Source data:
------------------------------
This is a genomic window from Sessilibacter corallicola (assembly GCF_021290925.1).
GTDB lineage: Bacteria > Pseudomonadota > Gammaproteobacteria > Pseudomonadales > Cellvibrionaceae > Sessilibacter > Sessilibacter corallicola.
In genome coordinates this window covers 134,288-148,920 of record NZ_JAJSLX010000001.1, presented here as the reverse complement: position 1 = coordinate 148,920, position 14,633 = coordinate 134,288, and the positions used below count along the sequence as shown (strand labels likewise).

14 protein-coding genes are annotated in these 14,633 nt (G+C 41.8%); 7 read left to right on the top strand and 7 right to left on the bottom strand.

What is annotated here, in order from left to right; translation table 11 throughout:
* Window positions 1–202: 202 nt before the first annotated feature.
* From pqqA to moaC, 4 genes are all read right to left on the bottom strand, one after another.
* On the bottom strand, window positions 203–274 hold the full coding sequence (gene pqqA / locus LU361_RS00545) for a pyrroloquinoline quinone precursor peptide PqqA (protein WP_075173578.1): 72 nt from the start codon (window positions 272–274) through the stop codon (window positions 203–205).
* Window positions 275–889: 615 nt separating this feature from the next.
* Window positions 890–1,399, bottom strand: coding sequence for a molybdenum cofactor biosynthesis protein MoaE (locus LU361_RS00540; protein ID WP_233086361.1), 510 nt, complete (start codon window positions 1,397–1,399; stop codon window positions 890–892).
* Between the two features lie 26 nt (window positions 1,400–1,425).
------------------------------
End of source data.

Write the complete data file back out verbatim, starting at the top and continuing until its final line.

This is a genomic window from Sessilibacter corallicola (assembly GCF_021290925.1).
GTDB lineage: Bacteria > Pseudomonadota > Gammaproteobacteria > Pseudomonadales > Cellvibrionaceae > Sessilibacter > Sessilibacter corallicola.
In genome coordinates this window covers 134,288-148,920 of record NZ_JAJSLX010000001.1, presented here as the reverse complement: position 1 = coordinate 148,920, position 14,633 = coordinate 134,288, and the positions used below count along the sequence as shown (strand labels likewise).

14 protein-coding genes are annotated in these 14,633 nt (G+C 41.8%); 7 read left to right on the top strand and 7 right to left on the bottom strand.

What is annotated here, in order from left to right; translation table 11 throughout:
* Window positions 1–202: 202 nt before the first annotated feature.
* From pqqA to moaC, 4 genes are all read right to left on the bottom strand, one after another.
* On the bottom strand, window positions 203–274 hold the full coding sequence (gene pqqA / locus LU361_RS00545) for a pyrroloquinoline quinone precursor peptide PqqA (protein WP_075173578.1): 72 nt from the start codon (window positions 272–274) through the stop codon (window positions 203–205).
* Window positions 275–889: 615 nt separating this feature from the next.
* Window positions 890–1,399, bottom strand: coding sequence for a molybdenum cofactor biosynthesis protein MoaE (locus LU361_RS00540; protein ID WP_233086361.1), 510 nt, complete (start codon window positions 1,397–1,399; stop codon window positions 890–892).
* Between the two features lie 26 nt (window positions 1,400–1,425).